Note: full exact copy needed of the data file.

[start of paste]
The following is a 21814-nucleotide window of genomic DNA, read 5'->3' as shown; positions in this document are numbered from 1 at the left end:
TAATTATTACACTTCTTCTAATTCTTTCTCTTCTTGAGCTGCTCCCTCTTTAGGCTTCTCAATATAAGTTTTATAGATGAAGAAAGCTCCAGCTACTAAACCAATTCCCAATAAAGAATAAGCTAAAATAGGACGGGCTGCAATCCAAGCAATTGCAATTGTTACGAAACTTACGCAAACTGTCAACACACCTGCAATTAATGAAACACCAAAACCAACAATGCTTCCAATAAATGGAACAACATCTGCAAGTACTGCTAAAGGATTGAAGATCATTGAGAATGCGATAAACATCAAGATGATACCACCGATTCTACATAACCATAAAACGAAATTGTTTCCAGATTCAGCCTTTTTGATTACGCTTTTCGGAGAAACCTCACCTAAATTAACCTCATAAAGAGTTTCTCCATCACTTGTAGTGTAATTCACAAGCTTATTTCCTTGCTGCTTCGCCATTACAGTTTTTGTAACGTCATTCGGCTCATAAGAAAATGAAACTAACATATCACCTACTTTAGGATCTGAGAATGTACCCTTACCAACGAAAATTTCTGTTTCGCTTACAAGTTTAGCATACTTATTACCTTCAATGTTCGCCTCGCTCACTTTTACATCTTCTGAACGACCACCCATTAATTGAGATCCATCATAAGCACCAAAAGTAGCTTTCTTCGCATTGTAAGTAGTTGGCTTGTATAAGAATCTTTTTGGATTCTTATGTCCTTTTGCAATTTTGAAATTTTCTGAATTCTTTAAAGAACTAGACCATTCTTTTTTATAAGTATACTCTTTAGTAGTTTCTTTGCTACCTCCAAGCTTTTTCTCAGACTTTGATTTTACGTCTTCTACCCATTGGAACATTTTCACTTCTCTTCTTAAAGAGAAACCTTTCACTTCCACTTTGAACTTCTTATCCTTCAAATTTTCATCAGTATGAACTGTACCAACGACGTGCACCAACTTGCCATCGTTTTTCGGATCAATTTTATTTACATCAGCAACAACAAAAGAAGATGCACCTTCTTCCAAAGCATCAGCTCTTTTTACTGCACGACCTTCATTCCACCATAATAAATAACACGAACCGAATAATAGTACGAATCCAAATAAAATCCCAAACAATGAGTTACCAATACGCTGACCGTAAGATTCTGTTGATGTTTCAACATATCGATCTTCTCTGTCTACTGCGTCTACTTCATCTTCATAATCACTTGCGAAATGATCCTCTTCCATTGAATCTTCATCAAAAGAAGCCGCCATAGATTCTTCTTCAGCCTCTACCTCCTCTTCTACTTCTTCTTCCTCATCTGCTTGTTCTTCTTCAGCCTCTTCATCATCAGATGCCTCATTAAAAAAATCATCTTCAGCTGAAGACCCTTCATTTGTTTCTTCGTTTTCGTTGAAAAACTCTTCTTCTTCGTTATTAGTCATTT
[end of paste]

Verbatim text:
The following is a 21814-nucleotide window of genomic DNA, read 5'->3' as shown; positions in this document are numbered from 1 at the left end:
TAATTATTACACTTCTTCTAATTCTTTCTCTTCTTGAGCTGCTCCCTCTTTAGGCTTCTCAATATAAGTTTTATAGATGAAGAAAGCTCCAGCTACTAAACCAATTCCCAATAAAGAATAAGCTAAAATAGGACGGGCTGCAATCCAAGCAATTGCAATTGTTACGAAACTTACGCAAACTGTCAACACACCTGCAATTAATGAAACACCAAAACCAACAATGCTTCCAATAAATGGAACAACATCTGCAAGTACTGCTAAAGGATTGAAGATCATTGAGAATGCGATAAACATCAAGATGATACCACCGATTCTACATAACCATAAAACGAAATTGTTTCCAGATTCAGCCTTTTTGATTACGCTTTTCGGAGAAACCTCACCTAAATTAACCTCATAAAGAGTTTCTCCATCACTTGTAGTGTAATTCACAAGCTTATTTCCTTGCTGCTTCGCCATTACAGTTTTTGTAACGTCATTCGGCTCATAAGAAAATGAAACTAACATATCACCTACTTTAGGATCTGAGAATGTACCCTTACCAACGAAAATTTCTGTTTCGCTTACAAGTTTAGCATACTTATTACCTTCAATGTTCGCCTCGCTCACTTTTACATCTTCTGAACGACCACCCATTAATTGAGATCCATCATAAGCACCAAAAGTAGCTTTCTTCGCATTGTAAGTAGTTGGCTTGTATAAGAATCTTTTTGGATTCTTATGTCCTTTTGCAATTTTGAAATTTTCTGAATTCTTTAAAGAACTAGACCATTCTTTTTTATAAGTATACTCTTTAGTAGTTTCTTTGCTACCTCCAAGCTTTTTCTCAGACTTTGATTTTACGTCTTCTACCCATTGGAACATTTTCACTTCTCTTCTTAAAGAGAAACCTTTCACTTCCACTTTGAACTTCTTATCCTTCAAATTTTCATCAGTATGAACTGTACCAACGACGTGCACCAACTTGCCATCGTTTTTCGGATCAATTTTATTTACATCAGCAACAACAAAAGAAGATGCACCTTCTTCCAAAGCATCAGCTCTTTTTACTGCACGACCTTCATTCCACCATAATAAATAACACGAACCGAATAATAGTACGAATCCAAATAAAATCCCAAACAATGAGTTACCAATACGCTGACCGTAAGATTCTGTTGATGTTTCAACATATCGATCTTCTCTGTCTACTGCGTCTACTTCATCTTCATAATCACTTGCGAAATGATCCTCTTCCATTGAATCTTCATCAAAAGAAGCCGCCATAGATTCTTCTTCAGCCTCTACCTCCTCTTCTACTTCTTCTTCCTCATCTGCTTGTTCTTCTTCAGCCTCTTCATCATCAGATGCCTCATTAAAAAAATCATCTTCAGCTGAAGACCCTTCATTTGTTTCTTCGTTTTCGTTGAAAAACTCTTCTTCTTCGTTATTAGTCATTT